Chemo-residual triple-negative breast tumor cells exhibit increased metastatic potential
Journal of Cell Science & Therapy

Journal of Cell Science & Therapy
Open Access

ISSN: 2157-7013

Chemo-residual triple-negative breast tumor cells exhibit increased metastatic potential

5th World Congress on Cell & Stem Cell Research

March 23-25, 2015 DoubleTree by Hilton Chicago - North Shore, USA

Robin E Bachelder

Scientific Tracks Abstracts: J Cell Sci Ther

Abstract :

Although many tumors are initially responsive to chemotherapy, residual tumor cells frequently persist, and are thought to be responsible for future tumor growth at local and distant sites. Recent studies indicate that chemotherapy can alter the tumor micro environment in a manner that enables increased tumor metastasis. However, to date, an ability of chemotherapy to promote tumor metastasis by directly influencing tumor cell signaling has not been demonstrated. In the current study, we show that short-term exposure of triple-negative breast tumor cells to chemotherapy in vitro results in: 1) die-off of the majority of tumor cells, and 2) survival of chemo-residual tumor cells with increased invasive and metastatic potential. Notably, tumor cells derived from our short-term chemotherapy model do not exhibit increased cancer stem cell behaviors relative to untreated tumor cells. We demonstrate that tumor cells surviving short-term chemotherapy express a pro-form of anadhesion molecule (Pro-N-cadherin) on their cell surface, which drives their invasive behavior. Collectively, our results indicate that short-term chemotherapy treatment models can identify novel signaling molecules in chemo-residual tumor cells that confer a metastatic phenotype. Importantly, our findings also suggest that chemotherapy enriches for a subset of triple-negative tumor cells with enhanced metastatic potential.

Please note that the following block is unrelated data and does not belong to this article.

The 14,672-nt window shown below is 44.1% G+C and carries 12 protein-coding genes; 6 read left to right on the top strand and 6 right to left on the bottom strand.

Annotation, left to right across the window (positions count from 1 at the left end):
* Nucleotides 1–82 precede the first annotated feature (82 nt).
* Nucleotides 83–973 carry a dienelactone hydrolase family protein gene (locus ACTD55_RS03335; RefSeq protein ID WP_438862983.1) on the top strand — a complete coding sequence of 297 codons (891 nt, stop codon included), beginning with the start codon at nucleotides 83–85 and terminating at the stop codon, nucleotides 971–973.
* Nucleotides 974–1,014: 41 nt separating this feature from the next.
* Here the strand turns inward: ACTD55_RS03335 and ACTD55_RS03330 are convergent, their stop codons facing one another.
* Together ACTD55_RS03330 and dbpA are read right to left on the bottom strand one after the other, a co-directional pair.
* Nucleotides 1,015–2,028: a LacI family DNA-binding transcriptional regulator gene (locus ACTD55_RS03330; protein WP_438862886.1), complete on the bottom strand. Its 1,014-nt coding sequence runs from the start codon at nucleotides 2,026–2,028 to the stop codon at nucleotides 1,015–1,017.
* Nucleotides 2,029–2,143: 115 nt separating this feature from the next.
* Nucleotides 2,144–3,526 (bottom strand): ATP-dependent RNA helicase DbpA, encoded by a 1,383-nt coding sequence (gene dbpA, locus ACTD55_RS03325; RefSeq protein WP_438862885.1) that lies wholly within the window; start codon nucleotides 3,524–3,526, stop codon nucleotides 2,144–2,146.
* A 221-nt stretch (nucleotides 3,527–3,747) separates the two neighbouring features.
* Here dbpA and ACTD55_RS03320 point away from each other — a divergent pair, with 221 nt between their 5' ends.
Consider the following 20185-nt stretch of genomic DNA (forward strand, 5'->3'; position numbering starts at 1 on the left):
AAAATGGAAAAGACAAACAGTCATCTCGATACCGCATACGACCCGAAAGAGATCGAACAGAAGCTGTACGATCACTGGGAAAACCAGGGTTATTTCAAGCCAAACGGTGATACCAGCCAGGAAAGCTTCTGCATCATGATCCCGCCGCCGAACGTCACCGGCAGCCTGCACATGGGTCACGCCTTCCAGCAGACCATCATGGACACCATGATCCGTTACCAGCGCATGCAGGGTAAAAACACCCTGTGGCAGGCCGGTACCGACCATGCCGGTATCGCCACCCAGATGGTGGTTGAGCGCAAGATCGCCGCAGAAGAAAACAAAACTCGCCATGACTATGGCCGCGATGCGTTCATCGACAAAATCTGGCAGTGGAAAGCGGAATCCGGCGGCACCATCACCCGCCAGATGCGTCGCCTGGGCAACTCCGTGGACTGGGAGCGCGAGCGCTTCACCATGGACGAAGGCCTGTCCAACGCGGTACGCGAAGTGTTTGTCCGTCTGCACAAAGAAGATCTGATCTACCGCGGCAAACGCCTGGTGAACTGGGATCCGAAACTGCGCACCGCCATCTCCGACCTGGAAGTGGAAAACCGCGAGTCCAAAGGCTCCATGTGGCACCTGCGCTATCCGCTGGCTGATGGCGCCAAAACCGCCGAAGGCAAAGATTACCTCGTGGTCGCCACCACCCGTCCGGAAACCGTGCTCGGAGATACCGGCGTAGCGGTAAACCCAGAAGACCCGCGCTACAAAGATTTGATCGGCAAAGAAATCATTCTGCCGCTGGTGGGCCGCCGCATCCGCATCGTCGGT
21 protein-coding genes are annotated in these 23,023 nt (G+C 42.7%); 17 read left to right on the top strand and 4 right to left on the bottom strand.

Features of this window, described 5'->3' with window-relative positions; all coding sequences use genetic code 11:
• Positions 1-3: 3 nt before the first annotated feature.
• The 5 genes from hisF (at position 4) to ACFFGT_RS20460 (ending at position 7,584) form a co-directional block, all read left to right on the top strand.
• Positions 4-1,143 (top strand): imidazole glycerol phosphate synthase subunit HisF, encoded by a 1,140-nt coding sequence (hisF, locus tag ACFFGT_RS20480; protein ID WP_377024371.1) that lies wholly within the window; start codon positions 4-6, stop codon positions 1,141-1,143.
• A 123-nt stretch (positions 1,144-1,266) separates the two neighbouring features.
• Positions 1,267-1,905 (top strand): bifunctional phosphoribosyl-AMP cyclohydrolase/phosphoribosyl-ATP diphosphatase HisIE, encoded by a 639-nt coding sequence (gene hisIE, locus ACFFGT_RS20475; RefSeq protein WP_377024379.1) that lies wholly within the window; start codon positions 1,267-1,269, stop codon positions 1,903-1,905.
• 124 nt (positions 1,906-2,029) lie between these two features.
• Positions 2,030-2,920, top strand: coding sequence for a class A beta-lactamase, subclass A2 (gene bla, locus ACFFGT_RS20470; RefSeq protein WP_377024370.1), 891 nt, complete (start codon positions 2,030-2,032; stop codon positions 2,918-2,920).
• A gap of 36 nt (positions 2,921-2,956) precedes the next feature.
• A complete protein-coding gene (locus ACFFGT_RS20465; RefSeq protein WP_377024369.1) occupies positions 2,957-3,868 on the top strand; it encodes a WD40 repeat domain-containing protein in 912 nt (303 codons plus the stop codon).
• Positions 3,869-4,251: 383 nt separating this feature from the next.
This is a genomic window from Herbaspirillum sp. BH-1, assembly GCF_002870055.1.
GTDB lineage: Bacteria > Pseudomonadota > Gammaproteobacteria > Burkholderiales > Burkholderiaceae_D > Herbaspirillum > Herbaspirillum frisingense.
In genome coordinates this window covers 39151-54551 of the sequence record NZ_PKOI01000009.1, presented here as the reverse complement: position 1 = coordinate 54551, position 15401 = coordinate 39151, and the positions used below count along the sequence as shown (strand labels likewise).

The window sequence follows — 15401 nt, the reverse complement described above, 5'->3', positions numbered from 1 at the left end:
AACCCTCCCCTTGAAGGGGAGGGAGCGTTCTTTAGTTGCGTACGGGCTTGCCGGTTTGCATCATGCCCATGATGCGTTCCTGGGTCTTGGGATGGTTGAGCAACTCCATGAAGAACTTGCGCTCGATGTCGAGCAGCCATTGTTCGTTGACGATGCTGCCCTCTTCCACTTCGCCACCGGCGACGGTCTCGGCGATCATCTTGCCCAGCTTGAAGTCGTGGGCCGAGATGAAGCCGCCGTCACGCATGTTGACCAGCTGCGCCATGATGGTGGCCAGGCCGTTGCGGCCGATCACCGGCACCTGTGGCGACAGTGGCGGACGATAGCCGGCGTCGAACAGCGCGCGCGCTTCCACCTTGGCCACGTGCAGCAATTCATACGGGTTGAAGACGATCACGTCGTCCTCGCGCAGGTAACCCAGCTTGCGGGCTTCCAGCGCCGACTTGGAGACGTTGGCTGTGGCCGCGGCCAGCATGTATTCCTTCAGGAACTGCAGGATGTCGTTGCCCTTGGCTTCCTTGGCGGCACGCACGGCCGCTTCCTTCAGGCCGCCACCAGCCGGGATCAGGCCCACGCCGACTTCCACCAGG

Biography :

Robin E Bachelder obtained her Ph.D. from Harvard University in 1995, and pursued Postdoctoral studies at Harvard Medical School for an additional 10 years. She joined the faculty in the Department of Pathology at Duke University School of Medicine in 2005, where she initiated her studies of triple-negative breast cancer chemotherapy resistance. Her research focuses on understanding tumor heterogeneity, and its implications for therapy resistance. She has published more than 20 peer-reviewed manuscripts, and is the recipient of multiple grants from the Department of Defense, National Institutes of Health, and private foundations.